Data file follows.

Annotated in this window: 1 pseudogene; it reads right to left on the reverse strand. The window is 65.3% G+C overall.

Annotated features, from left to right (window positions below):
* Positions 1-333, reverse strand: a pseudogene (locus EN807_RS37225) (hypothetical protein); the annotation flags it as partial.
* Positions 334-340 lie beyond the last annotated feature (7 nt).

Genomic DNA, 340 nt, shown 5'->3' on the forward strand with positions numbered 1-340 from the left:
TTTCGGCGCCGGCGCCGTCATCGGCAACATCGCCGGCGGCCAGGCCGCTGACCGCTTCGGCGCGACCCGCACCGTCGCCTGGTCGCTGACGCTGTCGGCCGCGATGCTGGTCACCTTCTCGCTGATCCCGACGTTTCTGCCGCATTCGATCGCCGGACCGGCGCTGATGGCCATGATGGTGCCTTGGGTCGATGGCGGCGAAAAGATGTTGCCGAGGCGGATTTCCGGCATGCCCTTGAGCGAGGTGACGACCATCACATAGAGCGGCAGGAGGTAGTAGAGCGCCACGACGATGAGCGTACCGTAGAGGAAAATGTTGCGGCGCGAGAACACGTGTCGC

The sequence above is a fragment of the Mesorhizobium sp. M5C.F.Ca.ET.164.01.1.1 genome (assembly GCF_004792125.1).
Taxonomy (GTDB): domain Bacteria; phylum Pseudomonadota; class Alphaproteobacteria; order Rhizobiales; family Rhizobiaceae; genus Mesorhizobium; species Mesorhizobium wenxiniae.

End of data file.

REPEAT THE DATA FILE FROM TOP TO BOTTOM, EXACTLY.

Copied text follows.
Annotated in this window: 1 pseudogene; it reads right to left on the reverse strand. The window is 65.3% G+C overall.

Annotated features, from left to right (window positions below):
* Positions 1-333, reverse strand: a pseudogene (locus EN807_RS37225) (hypothetical protein); the annotation flags it as partial.
* Positions 334-340 lie beyond the last annotated feature (7 nt).

Genomic DNA, 340 nt, shown 5'->3' on the forward strand with positions numbered 1-340 from the left:
TTTCGGCGCCGGCGCCGTCATCGGCAACATCGCCGGCGGCCAGGCCGCTGACCGCTTCGGCGCGACCCGCACCGTCGCCTGGTCGCTGACGCTGTCGGCCGCGATGCTGGTCACCTTCTCGCTGATCCCGACGTTTCTGCCGCATTCGATCGCCGGACCGGCGCTGATGGCCATGATGGTGCCTTGGGTCGATGGCGGCGAAAAGATGTTGCCGAGGCGGATTTCCGGCATGCCCTTGAGCGAGGTGACGACCATCACATAGAGCGGCAGGAGGTAGTAGAGCGCCACGACGATGAGCGTACCGTAGAGGAAAATGTTGCGGCGCGAGAACACGTGTCGC

The sequence above is a fragment of the Mesorhizobium sp. M5C.F.Ca.ET.164.01.1.1 genome (assembly GCF_004792125.1).
Taxonomy (GTDB): domain Bacteria; phylum Pseudomonadota; class Alphaproteobacteria; order Rhizobiales; family Rhizobiaceae; genus Mesorhizobium; species Mesorhizobium wenxiniae.